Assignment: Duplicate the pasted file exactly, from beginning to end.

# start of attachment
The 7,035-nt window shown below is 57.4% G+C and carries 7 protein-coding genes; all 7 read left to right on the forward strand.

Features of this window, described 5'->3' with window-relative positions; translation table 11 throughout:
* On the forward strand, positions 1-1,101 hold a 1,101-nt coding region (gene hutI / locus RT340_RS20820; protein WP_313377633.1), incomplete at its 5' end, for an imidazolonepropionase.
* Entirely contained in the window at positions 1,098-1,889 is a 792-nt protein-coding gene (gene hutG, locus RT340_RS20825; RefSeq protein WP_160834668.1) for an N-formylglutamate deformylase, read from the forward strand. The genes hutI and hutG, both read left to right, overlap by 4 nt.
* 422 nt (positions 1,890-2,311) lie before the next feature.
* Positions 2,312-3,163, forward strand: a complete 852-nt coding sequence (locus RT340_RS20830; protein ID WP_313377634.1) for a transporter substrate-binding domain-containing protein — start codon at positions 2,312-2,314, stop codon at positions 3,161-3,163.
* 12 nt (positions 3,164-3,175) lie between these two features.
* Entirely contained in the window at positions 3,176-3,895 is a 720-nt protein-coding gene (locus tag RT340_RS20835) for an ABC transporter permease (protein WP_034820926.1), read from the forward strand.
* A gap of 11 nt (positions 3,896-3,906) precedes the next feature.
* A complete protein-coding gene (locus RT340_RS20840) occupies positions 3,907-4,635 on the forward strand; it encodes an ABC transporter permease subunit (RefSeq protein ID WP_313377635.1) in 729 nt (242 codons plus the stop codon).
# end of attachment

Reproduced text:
The 7,035-nt window shown below is 57.4% G+C and carries 7 protein-coding genes; all 7 read left to right on the forward strand.

Features of this window, described 5'->3' with window-relative positions; translation table 11 throughout:
* On the forward strand, positions 1-1,101 hold a 1,101-nt coding region (gene hutI / locus RT340_RS20820; protein WP_313377633.1), incomplete at its 5' end, for an imidazolonepropionase.
* Entirely contained in the window at positions 1,098-1,889 is a 792-nt protein-coding gene (gene hutG, locus RT340_RS20825; RefSeq protein WP_160834668.1) for an N-formylglutamate deformylase, read from the forward strand. The genes hutI and hutG, both read left to right, overlap by 4 nt.
* 422 nt (positions 1,890-2,311) lie before the next feature.
* Positions 2,312-3,163, forward strand: a complete 852-nt coding sequence (locus RT340_RS20830; protein ID WP_313377634.1) for a transporter substrate-binding domain-containing protein — start codon at positions 2,312-2,314, stop codon at positions 3,161-3,163.
* 12 nt (positions 3,164-3,175) lie between these two features.
* Entirely contained in the window at positions 3,176-3,895 is a 720-nt protein-coding gene (locus tag RT340_RS20835) for an ABC transporter permease (protein WP_034820926.1), read from the forward strand.
* A gap of 11 nt (positions 3,896-3,906) precedes the next feature.
* A complete protein-coding gene (locus RT340_RS20840) occupies positions 3,907-4,635 on the forward strand; it encodes an ABC transporter permease subunit (RefSeq protein ID WP_313377635.1) in 729 nt (242 codons plus the stop codon).